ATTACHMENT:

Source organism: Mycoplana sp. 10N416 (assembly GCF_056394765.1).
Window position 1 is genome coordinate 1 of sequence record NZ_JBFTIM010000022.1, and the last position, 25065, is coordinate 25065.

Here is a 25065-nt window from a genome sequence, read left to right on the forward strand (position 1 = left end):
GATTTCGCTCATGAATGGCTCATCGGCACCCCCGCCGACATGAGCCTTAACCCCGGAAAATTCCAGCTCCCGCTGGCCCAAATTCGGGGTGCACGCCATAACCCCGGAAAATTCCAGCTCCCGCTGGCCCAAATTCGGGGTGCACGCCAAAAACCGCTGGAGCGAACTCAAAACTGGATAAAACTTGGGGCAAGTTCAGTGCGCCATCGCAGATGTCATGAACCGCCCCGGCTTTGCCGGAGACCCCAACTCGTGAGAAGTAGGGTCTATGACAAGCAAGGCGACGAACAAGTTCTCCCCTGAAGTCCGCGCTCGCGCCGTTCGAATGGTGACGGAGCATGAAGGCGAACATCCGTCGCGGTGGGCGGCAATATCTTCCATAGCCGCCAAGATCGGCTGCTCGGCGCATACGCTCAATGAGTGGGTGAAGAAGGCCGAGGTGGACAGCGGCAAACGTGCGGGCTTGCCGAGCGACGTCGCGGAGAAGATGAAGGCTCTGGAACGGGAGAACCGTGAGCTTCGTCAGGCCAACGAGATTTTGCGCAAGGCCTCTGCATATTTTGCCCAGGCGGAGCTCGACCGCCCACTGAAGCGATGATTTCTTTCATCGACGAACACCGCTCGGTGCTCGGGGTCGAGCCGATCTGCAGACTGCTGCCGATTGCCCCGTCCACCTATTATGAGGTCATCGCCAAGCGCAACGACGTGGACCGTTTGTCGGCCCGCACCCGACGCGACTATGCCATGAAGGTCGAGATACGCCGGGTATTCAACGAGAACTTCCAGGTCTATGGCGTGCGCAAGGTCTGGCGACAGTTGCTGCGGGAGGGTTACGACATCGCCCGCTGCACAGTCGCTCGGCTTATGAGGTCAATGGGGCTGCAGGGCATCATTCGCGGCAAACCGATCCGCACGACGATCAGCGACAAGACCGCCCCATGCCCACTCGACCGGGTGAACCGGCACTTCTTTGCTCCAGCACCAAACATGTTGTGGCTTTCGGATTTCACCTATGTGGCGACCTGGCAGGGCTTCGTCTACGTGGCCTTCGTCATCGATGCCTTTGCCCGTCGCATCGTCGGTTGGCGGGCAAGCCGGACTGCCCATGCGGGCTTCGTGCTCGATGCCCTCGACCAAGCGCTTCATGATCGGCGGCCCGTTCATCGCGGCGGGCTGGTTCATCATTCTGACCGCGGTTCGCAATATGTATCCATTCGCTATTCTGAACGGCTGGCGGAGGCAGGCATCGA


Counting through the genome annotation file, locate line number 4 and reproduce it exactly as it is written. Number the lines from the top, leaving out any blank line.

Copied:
GATTTCGCTCATGAATGGCTCATCGGCACCCCCGCCGACATGAGCCTTAACCCCGGAAAATTCCAGCTCCCGCTGGCCCAAATTCGGGGTGCACGCCATAACCCCGGAAAATTCCAGCTCCCGCTGGCCCAAATTCGGGGTGCACGCCAAAAACCGCTGGAGCGAACTCAAAACTGGATAAAACTTGGGGCAAGTTCAGTGCGCCATCGCAGATGTCATGAACCGCCCCGGCTTTGCCGGAGACCCCAACTCGTGAGAAGTAGGGTCTATGACAAGCAAGGCGACGAACAAGTTCTCCCCTGAAGTCCGCGCTCGCGCCGTTCGAATGGTGACGGAGCATGAAGGCGAACATCCGTCGCGGTGGGCGGCAATATCTTCCATAGCCGCCAAGATCGGCTGCTCGGCGCATACGCTCAATGAGTGGGTGAAGAAGGCCGAGGTGGACAGCGGCAAACGTGCGGGCTTGCCGAGCGACGTCGCGGAGAAGATGAAGGCTCTGGAACGGGAGAACCGTGAGCTTCGTCAGGCCAACGAGATTTTGCGCAAGGCCTCTGCATATTTTGCCCAGGCGGAGCTCGACCGCCCACTGAAGCGATGATTTCTTTCATCGACGAACACCGCTCGGTGCTCGGGGTCGAGCCGATCTGCAGACTGCTGCCGATTGCCCCGTCCACCTATTATGAGGTCATCGCCAAGCGCAACGACGTGGACCGTTTGTCGGCCCGCACCCGACGCGACTATGCCATGAAGGTCGAGATACGCCGGGTATTCAACGAGAACTTCCAGGTCTATGGCGTGCGCAAGGTCTGGCGACAGTTGCTGCGGGAGGGTTACGACATCGCCCGCTGCACAGTCGCTCGGCTTATGAGGTCAATGGGGCTGCAGGGCATCATTCGCGGCAAACCGATCCGCACGACGATCAGCGACAAGACCGCCCCATGCCCACTCGACCGGGTGAACCGGCACTTCTTTGCTCCAGCACCAAACATGTTGTGGCTTTCGGATTTCACCTATGTGGCGACCTGGCAGGGCTTCGTCTACGTGGCCTTCGTCATCGATGCCTTTGCCCGTCGCATCGTCGGTTGGCGGGCAAGCCGGACTGCCCATGCGGGCTTCGTGCTCGATGCCCTCGACCAAGCGCTTCATGATCGGCGGCCCGTTCATCGCGGCGGGCTGGTTCATCATTCTGACCGCGGTTCGCAATATGTATCCATTCGCTATTCTGAACGGCTGGCGGAGGCAGGCATCGA